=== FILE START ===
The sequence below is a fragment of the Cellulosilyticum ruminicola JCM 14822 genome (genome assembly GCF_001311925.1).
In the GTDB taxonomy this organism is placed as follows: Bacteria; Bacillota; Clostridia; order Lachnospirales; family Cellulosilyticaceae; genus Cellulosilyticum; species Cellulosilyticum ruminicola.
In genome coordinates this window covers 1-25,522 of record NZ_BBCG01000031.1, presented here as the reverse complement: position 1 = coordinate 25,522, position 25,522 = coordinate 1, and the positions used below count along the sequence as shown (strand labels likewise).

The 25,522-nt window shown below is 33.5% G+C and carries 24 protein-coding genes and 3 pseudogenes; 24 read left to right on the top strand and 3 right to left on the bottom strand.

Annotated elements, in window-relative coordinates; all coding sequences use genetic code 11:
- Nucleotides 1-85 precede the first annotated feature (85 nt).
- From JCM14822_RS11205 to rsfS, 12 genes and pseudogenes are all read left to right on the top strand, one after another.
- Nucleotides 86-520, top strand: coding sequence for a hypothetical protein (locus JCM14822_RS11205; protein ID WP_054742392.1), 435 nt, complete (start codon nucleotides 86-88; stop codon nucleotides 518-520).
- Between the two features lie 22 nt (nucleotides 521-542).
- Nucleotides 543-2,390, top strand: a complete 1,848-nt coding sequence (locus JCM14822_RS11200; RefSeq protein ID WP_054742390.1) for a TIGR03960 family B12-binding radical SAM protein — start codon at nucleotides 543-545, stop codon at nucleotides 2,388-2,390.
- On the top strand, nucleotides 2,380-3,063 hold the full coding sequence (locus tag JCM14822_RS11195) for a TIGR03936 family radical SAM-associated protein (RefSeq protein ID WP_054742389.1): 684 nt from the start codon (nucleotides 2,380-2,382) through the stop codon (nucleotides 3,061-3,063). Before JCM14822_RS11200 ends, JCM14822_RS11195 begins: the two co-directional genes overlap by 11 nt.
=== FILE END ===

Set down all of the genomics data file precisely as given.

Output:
The sequence below is a fragment of the Cellulosilyticum ruminicola JCM 14822 genome (genome assembly GCF_001311925.1).
In the GTDB taxonomy this organism is placed as follows: Bacteria; Bacillota; Clostridia; order Lachnospirales; family Cellulosilyticaceae; genus Cellulosilyticum; species Cellulosilyticum ruminicola.
In genome coordinates this window covers 1-25,522 of record NZ_BBCG01000031.1, presented here as the reverse complement: position 1 = coordinate 25,522, position 25,522 = coordinate 1, and the positions used below count along the sequence as shown (strand labels likewise).

The 25,522-nt window shown below is 33.5% G+C and carries 24 protein-coding genes and 3 pseudogenes; 24 read left to right on the top strand and 3 right to left on the bottom strand.

Annotated elements, in window-relative coordinates; all coding sequences use genetic code 11:
- Nucleotides 1-85 precede the first annotated feature (85 nt).
- From JCM14822_RS11205 to rsfS, 12 genes and pseudogenes are all read left to right on the top strand, one after another.
- Nucleotides 86-520, top strand: coding sequence for a hypothetical protein (locus JCM14822_RS11205; protein ID WP_054742392.1), 435 nt, complete (start codon nucleotides 86-88; stop codon nucleotides 518-520).
- Between the two features lie 22 nt (nucleotides 521-542).
- Nucleotides 543-2,390, top strand: a complete 1,848-nt coding sequence (locus JCM14822_RS11200; RefSeq protein ID WP_054742390.1) for a TIGR03960 family B12-binding radical SAM protein — start codon at nucleotides 543-545, stop codon at nucleotides 2,388-2,390.
- On the top strand, nucleotides 2,380-3,063 hold the full coding sequence (locus tag JCM14822_RS11195) for a TIGR03936 family radical SAM-associated protein (RefSeq protein ID WP_054742389.1): 684 nt from the start codon (nucleotides 2,380-2,382) through the stop codon (nucleotides 3,061-3,063). Before JCM14822_RS11200 ends, JCM14822_RS11195 begins: the two co-directional genes overlap by 11 nt.